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Tuesday, 22 September 1942


Mr BARNARD (Bass) .- I support the remarks of the honorable member for New England (Mr. Abbott) regarding departmental delays in settling accounts with small business concerns. As the result of the rapid expansion of departments, a bottle-neck appears to have been created, and this is responsible for unfortunate delays. The fault is not confined to the Department of the Interior, and I hope that prompt action will be taken by the Government so that honorable members will have no cause for further complaint.

The increase of the vote for the Department of the Interior is not astonishing, as it undertakes a good deal of constructional work for the Government. In wartime, some waste is inevitable. Undoubtedly in the more leisurely days of peace, some of that waste would not occur. Another factor responsible for it is the constantly changing war situation. A project started to-day may be altered two weeks hence, or it becomes obsolete.

I regret that some honorable members have indulged in cheap criticism of expenditure incurred by Ministers in and around Parliament House. That criticism may be levelled against any government at any time. Without referring to specific cases, I have noticed that the use of motor cars has been considerably restricted since the Labour Government took office.. Some time ago I complained privately to Ministers about, the excessive use of motor cars, and I am gratified to see that the position has improved. The action of the honorable member for Swan (Mr. Marwick) in repeating a private conversation with a Minister is simply not done between gentlemen.

In to-day's issue of the Sydney Morning Herald appears an excellent article upon the activities of the Allied Works Council. Honorable members opposite are not likely to disagree with this analysis by a journal that normally doe3 not support the Labour party.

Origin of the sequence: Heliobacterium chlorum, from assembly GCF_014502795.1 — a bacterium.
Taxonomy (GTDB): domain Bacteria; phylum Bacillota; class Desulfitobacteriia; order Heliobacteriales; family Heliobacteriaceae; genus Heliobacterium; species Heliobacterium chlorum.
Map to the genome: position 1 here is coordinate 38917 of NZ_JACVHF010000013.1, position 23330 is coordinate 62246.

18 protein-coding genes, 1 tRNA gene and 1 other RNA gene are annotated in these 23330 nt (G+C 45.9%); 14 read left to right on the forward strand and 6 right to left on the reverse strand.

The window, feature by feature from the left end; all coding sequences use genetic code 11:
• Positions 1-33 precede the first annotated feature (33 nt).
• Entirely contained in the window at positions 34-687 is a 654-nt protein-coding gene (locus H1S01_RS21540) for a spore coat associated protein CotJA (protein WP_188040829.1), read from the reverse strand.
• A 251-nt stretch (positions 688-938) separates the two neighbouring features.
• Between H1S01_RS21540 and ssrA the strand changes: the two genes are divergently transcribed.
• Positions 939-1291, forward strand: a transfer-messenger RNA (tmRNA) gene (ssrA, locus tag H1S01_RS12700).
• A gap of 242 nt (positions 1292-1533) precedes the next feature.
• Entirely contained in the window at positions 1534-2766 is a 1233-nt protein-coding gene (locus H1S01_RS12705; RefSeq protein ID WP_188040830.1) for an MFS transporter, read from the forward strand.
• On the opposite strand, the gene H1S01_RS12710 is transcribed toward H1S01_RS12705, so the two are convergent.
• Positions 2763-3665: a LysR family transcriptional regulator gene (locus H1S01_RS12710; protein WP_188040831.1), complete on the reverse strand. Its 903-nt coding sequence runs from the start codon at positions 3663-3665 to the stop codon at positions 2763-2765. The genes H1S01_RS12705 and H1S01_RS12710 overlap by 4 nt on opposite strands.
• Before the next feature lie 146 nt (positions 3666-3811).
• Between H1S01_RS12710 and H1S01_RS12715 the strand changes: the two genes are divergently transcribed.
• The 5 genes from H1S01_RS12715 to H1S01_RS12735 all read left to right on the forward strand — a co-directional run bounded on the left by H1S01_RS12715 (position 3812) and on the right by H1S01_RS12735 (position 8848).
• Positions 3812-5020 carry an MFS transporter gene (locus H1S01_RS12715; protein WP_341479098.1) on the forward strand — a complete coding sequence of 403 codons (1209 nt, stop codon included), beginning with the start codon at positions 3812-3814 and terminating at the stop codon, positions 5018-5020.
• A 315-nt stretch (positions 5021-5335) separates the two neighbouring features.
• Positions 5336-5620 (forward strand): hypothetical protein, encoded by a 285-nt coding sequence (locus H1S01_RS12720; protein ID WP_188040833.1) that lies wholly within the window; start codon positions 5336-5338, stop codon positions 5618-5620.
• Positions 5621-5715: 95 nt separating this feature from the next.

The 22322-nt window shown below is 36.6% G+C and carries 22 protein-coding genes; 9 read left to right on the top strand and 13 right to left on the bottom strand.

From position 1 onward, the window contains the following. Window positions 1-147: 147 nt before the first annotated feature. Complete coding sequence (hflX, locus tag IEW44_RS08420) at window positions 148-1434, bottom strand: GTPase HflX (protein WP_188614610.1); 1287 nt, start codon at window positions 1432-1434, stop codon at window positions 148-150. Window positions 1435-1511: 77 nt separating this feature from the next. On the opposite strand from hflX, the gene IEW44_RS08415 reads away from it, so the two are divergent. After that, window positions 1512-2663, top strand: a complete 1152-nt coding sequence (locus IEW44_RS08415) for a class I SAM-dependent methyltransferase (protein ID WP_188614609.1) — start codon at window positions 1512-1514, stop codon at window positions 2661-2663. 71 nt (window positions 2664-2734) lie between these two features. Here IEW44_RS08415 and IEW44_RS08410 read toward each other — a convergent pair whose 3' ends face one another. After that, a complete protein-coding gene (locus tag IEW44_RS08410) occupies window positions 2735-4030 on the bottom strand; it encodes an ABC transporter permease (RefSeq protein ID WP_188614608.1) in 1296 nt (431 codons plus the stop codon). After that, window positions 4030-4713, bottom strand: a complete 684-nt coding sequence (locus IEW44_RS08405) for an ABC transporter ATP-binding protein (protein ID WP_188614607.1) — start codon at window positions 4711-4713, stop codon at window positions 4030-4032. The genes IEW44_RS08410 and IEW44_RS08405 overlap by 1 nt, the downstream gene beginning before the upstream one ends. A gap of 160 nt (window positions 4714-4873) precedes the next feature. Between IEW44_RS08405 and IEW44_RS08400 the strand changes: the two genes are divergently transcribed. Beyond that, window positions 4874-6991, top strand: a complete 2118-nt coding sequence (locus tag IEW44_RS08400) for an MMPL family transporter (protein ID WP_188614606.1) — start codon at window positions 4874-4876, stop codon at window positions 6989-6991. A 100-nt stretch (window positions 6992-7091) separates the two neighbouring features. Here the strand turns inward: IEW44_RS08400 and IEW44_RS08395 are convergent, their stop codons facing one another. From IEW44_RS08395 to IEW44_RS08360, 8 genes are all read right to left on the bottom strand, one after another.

Mr Anthony - Why do not Ministers make the defence?


Mr BARNARD - I assume that the honorable member is simply following the lead given by the executive of the organization to which he belongs, in a letter that the honorable member for Ballarat (Mr. Pollard) read a few days ago.


Mr Harrison - Beading of confidential letters is not done between gentlemen, either.


Mr BARNARD - The letter was addressed to the honorable member for Ballarat.


Mr Harrison - The Leader of the Opposition did not address it to him, and the communication was marked " Private and confidential ".


Mr BARNARD - The information wa3 not private and confidential when it reached the honorable member. The Opposition wanted to keep that letter to itself, but, when it came into the possession of the honorable member for Ballarat, he was justified in revealing the duplicity of the Opposition, especially in view of its professions of co-operation.


Mr McEWEN (INDI, VICTORIA) - Obviously, the letter was extracted from the file. It was not intended for the honorable member for Ballarat.


Mr BARNARD - It was addressed to him. Honorable members can establish that by reference to the letter, which, 1 understand, was tabled. The article to which I refer states -







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